Adaptive trial designs (6) use accumulating data from the patients in the trial to modify aspects of the trial design during the trial to make the trial more efficient - i.e., minimize numbers of patients required, minimize duration of the trial, or improve statistical precision of the trial (e.g., study power) for a given sample size. The potential modifications need to be pre-planned at the trial design stage and their performance characteristics documented prior to trial initiation. Group sequential designs use interim analyses to stop the trial for an early positive or futility conclusion. If a trial is unlikely to yield positive results and can be stopped early, the interim data can be used to inform on reason for trial failure and inform on a better design of the next trial. Obviously, an early positive result yields an earlier regulatory agency filing to make the test treatment available to patients earlier than would have been achieved by a traditional non-adaptive design. Sample size re-estimation can be added to an interim analysis to modify the planned final sample size, in case interim analysis results indicate that the planned sample size is inadequate to maintain planned statistical power, but desired power could be achieved by increasing the sample size to a pre-planned maximum.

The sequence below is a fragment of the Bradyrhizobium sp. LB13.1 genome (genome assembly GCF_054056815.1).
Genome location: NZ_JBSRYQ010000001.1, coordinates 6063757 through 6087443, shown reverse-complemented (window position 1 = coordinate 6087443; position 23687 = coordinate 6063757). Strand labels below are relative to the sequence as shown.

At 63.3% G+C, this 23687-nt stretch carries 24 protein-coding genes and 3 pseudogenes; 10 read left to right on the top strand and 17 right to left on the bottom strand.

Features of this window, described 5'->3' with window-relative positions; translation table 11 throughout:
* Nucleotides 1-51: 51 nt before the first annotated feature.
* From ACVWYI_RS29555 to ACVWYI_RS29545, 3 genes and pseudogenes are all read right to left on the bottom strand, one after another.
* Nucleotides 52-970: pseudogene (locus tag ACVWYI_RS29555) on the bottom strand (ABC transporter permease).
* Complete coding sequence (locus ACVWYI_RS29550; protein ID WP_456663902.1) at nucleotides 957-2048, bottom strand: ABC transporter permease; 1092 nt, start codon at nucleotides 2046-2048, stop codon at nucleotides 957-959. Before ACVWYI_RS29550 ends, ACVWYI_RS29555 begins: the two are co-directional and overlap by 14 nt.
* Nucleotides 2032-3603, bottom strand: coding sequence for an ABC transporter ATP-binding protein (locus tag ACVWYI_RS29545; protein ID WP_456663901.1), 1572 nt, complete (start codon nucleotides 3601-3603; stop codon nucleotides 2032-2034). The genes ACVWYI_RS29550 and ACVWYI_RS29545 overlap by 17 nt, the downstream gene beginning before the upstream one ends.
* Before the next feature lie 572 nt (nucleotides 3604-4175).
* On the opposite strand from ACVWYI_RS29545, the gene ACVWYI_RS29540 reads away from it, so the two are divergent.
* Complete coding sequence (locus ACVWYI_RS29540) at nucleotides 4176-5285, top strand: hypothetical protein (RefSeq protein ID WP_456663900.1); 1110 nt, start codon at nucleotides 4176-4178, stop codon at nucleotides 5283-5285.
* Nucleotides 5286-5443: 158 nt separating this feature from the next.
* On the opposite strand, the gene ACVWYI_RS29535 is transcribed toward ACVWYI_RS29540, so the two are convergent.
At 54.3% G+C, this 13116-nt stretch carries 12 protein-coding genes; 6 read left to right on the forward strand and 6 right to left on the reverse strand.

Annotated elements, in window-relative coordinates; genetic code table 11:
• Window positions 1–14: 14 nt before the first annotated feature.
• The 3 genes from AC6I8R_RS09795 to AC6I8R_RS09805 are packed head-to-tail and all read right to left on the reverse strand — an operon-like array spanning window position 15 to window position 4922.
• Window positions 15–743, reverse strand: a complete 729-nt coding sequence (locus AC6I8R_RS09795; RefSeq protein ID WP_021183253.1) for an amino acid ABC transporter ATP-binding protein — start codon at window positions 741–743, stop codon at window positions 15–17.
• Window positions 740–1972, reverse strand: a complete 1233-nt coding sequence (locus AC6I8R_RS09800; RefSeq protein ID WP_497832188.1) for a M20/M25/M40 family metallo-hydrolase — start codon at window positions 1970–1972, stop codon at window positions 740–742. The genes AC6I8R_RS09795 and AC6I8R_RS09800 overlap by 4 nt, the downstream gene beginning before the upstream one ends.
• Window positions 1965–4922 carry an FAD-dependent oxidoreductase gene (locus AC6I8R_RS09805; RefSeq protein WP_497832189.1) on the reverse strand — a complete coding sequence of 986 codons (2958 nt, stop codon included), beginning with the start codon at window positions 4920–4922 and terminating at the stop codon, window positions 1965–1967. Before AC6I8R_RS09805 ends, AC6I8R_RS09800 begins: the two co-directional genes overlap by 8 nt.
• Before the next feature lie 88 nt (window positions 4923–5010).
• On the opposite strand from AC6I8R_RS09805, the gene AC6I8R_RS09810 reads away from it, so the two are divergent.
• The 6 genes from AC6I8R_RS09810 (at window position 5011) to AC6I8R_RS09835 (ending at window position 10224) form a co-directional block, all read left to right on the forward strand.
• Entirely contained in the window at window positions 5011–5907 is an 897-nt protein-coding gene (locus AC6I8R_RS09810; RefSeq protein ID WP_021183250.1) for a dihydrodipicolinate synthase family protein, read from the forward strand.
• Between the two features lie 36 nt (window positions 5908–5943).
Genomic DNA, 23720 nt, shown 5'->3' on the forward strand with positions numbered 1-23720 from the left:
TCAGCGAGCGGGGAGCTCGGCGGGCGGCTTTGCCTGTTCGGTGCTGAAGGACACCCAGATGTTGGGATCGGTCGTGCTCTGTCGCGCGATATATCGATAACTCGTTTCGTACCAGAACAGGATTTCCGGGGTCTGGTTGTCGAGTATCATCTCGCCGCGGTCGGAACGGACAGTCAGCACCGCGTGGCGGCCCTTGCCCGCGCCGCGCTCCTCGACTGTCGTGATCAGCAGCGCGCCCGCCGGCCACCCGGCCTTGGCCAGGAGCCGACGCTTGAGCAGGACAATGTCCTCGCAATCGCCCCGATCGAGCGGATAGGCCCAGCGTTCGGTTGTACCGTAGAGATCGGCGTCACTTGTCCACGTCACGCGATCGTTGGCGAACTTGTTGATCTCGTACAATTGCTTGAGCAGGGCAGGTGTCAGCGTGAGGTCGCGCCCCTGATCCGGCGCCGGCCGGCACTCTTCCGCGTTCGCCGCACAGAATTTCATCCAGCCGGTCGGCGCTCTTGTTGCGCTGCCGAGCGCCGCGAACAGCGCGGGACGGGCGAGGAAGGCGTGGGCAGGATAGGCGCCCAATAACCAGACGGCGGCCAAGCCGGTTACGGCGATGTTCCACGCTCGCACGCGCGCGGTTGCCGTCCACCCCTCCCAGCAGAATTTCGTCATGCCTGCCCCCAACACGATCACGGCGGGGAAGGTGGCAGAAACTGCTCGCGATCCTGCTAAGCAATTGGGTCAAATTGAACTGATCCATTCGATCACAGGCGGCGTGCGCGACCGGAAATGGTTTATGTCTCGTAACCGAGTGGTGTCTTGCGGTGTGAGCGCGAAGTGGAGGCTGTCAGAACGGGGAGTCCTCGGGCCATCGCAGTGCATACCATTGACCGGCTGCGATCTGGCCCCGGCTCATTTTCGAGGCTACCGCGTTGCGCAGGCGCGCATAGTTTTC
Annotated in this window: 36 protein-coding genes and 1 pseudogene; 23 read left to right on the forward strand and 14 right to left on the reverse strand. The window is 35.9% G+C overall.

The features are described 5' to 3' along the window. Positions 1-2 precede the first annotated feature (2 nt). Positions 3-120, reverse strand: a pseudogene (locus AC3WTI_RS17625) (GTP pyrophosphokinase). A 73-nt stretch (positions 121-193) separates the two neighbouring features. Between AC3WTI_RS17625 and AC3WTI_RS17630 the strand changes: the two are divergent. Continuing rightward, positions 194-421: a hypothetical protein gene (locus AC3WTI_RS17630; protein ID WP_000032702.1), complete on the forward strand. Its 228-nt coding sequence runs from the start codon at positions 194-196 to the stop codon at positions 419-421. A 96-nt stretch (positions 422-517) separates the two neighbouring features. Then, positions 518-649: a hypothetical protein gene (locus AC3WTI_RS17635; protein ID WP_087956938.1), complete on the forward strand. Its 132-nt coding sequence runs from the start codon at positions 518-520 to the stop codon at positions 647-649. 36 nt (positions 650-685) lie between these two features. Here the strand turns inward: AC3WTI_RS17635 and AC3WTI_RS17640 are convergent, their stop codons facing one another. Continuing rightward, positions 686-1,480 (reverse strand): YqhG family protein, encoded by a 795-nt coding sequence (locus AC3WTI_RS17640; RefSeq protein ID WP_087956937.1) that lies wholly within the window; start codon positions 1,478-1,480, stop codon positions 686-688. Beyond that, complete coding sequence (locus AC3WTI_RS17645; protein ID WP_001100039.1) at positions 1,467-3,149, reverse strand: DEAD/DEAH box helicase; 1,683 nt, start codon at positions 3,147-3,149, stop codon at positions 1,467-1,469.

Existing information about current standard-of-care for the rare disease of interest can be leveraged to optimize trial design via a one-treatment design or a Bayesian analysis of a treatment-versus-control 2-group design. If sufficient information exists to document the maximum magnitude of effect on the primary endpoint, then only the test treatment need be studied and its magnitude of response can be compared to that maximum magnitude of effect via a 1-sample statistical test. That maximum magnitude of effect against which the test treatment is compared needs to be well-accepted by the scientific and regulatory agency communities.